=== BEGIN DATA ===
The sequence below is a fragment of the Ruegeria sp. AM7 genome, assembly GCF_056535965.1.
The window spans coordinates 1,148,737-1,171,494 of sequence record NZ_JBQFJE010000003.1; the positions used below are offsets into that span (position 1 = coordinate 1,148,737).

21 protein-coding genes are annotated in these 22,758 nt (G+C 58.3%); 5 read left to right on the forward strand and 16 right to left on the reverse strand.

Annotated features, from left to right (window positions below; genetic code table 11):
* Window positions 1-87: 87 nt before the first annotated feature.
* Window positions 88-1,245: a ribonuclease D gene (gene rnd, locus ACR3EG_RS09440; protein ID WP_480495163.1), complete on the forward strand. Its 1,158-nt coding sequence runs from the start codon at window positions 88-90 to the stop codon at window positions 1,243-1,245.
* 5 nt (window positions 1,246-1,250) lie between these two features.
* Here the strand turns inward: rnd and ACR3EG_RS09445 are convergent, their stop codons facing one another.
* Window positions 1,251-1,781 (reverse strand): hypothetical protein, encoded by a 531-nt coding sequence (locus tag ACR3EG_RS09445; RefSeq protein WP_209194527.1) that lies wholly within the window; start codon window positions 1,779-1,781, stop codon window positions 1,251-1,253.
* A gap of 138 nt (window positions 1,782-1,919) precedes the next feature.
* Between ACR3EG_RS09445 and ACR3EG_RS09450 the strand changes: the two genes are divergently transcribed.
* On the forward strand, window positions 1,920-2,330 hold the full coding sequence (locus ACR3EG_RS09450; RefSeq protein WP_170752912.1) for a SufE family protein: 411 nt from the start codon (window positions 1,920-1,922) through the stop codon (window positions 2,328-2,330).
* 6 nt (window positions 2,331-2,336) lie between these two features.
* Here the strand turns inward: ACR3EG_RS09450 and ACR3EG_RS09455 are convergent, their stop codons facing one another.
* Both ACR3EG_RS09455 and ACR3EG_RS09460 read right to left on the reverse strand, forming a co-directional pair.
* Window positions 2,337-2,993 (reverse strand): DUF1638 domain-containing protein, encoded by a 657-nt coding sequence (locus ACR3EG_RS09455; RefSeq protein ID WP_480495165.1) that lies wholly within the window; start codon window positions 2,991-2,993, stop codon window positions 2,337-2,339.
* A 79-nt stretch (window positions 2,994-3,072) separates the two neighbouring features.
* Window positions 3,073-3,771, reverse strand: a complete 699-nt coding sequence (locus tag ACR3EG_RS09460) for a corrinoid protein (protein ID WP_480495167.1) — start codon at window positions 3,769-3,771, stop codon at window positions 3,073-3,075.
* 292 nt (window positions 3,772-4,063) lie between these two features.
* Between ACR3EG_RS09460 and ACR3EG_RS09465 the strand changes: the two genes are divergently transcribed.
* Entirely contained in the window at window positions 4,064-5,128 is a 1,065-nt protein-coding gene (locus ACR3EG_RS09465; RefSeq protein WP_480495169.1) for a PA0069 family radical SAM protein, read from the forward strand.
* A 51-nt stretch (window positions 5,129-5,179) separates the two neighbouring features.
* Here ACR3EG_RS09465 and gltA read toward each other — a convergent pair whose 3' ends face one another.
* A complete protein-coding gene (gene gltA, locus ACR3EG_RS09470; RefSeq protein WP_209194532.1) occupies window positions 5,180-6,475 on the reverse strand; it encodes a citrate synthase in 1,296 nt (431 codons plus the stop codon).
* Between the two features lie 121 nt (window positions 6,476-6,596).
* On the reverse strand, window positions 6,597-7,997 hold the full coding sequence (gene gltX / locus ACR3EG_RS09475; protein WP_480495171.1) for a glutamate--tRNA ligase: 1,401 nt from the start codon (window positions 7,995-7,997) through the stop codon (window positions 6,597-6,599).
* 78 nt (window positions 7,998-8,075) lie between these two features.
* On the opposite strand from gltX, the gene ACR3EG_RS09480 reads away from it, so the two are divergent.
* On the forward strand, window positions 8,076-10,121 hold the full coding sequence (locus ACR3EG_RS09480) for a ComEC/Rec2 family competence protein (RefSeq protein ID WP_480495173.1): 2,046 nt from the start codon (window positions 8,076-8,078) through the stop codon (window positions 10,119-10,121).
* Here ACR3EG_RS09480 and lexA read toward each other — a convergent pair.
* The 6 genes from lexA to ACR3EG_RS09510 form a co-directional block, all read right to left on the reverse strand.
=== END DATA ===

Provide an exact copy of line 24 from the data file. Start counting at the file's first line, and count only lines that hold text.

* A complete protein-coding gene (gene gltA, locus ACR3EG_RS09470; RefSeq protein WP_209194532.1) occupies window positions 5,180-6,475 on the reverse strand; it encodes a citrate synthase in 1,296 nt (431 codons plus the stop codon).